I don’t have a favorite social network. I consider them as tools to connect with family and friends across the world and for business advertising and spreading the message of Evolmi.

How do you balance your roles as an artist, entrepreneur, and chef?
It all comes naturally to me. They are all creative spaces for me where I get to create what’s in my head and I don’t feel like I have to balance them. I get to try different things and through trial and error I find what works and then I keep doing it.

Can you share some challenges you’ve faced in your journey, and how you overcame them?
I’ve had many challenges, and if there was one thing I did I would have to say it’s not giving up on myself. Always believing that Universe and God have my back and I always proved that because the perfect teacher or the perfect event would take place that took me to the next level. Every challenge is possible to overcome when you have faith that you will.

What advice would you give to aspiring artists and entrepreneurs?
Keep believing and keep investing in yourself. If you’re not willing to believe and invest nobody else will either.

How do you stay creative and motivated amidst challenges?
It’s easy for me to stay motivated when I know the general direction of where I’m going. When I have the end vision in my head, challenges and obstacles simply become problems that I have to solve. No challenge is insurmountable, because you either find a solution or pivot your direction but you keep going towards your goal. Finding solutions to problems is where I can get creative and think outside the box.

Could you share a memorable moment from your career that has stuck with you?
Quitting my corporate job was definitely the turning point and that makes it very memorable. Today I find the small moments of divine interventions as really memorable because each time it happens it’s the Universe and God affirming that I’m on the right path.

How do you define success in your personal and professional life?
Living my purpose is what makes me happy and in turn successful. I know that I’m on the right path of making the world a better place and I’m definitely close to knowing exactly what my purpose is. I know that it involves sharing myself in some type of creative way like music, public speaking or writing but I think there is more to that. As I keep chiseling away at who I am and who I enjoy being, the exact purpose will eventually reveal itself to me.

What are some upcoming projects or goals you’re excited about?
I’m really excited about sharing the lessons I’ve learned and reaching more people with the message of self-love and self-affirmations because that’s what changed my life in the best possible way.

How do you unwind and recharge when you’re not working?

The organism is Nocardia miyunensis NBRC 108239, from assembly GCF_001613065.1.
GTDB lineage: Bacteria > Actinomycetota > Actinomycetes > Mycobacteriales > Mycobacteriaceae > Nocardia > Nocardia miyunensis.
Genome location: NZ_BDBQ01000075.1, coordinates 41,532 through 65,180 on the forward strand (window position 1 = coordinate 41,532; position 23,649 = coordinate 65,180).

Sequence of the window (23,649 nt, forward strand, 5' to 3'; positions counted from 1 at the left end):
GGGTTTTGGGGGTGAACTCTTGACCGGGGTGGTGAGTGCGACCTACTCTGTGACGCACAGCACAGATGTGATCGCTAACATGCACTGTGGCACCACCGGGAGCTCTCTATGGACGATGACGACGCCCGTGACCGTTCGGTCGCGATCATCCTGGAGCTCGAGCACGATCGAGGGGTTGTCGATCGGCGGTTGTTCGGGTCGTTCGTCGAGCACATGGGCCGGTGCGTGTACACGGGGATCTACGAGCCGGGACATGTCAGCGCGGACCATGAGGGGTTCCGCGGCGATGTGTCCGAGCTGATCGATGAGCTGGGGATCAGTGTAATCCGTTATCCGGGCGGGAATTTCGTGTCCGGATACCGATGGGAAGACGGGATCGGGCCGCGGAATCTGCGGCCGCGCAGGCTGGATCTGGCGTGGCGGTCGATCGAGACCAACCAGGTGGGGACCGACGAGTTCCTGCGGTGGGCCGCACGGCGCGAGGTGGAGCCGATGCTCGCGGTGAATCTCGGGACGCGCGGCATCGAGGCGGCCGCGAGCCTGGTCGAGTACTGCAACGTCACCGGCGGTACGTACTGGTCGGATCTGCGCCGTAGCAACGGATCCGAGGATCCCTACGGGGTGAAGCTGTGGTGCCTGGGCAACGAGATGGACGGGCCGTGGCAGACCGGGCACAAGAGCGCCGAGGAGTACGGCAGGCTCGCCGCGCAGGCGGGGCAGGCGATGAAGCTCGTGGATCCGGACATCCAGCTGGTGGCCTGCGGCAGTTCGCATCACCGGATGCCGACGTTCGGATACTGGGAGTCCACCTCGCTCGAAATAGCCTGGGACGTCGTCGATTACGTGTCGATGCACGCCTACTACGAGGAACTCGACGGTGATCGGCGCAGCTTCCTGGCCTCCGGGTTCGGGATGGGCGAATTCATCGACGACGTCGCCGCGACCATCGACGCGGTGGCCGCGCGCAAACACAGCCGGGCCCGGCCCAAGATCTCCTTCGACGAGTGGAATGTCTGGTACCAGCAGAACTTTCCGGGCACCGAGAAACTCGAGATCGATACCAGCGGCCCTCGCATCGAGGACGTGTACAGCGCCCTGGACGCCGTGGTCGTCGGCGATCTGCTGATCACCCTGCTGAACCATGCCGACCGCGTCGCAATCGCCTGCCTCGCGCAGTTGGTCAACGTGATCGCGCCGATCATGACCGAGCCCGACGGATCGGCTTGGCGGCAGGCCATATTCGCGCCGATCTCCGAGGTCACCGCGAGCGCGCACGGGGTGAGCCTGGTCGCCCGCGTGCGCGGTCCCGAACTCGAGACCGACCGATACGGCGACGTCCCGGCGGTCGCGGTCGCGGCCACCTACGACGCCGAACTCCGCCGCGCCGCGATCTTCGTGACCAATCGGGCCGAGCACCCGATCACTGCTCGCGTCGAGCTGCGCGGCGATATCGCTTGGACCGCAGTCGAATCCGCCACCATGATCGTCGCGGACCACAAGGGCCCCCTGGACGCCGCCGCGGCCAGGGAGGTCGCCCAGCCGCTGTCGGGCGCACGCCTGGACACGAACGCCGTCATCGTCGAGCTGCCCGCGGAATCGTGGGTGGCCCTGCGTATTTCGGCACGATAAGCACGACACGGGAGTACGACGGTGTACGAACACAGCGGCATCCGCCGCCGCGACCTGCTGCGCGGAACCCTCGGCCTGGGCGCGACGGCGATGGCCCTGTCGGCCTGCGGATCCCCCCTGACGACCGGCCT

A glass of wine, maybe some cooking, definitely chill music in the background. Meditation is a must to recharge and fill up my reserves. Sometimes a good movie or a good book.

Actress, model, and musician Fatima Razic wears clothing provided by Anything Goes Consignment Shop in Fairport, NY at Flower City Studios in Rochester, NY. Photo by Brandon Vick

Can you tell us about a significant turning point in your life or career?
Quitting my job was the first one that adjusted my career path. The second one was Jeff Slutsky’s advice to spend as much time as I need to figure out why I feel the way I feel because that advice started my journey of introspection. That advice alone changed how I think and lead me towards the more empathetic approach to life rather than just logic and reason.

How do you incorporate your cultural background into your art and business?
I think my moral and ethical values come through in everything I do. Being the person I want to be intentionally and consciously choosing to uphold values of honesty, loyalty and that of a human being with good intentions.

What’s the biggest misconception people have about being an empath?
That we are walking sponges that absorb all the negativity of the world. While it’s true that we absorb all energy, both positive and negative, and the world has an abundance of negative energy, there is a way to protect ourselves and be beacons of light for everyone else. I’m an example of that. We must learn to transmute the negative energy and create something positive from it.

How do you use your platform to advocate for causes you’re passionate about?
Social media is a great tool for that and while I’ve been advocating for self-love for years now to smaller audiences, I’m starting to share my ideas far and wide and I know they will reach the people who need it most.

What legacy do you hope to leave through your work and contributions to the community?
I want to give of myself and make the world a better place than I found it when I arrived. I’m on the way but let’s talk again in 10-20 years and revisit that question. I’m sure I’ll have a slightly different answer.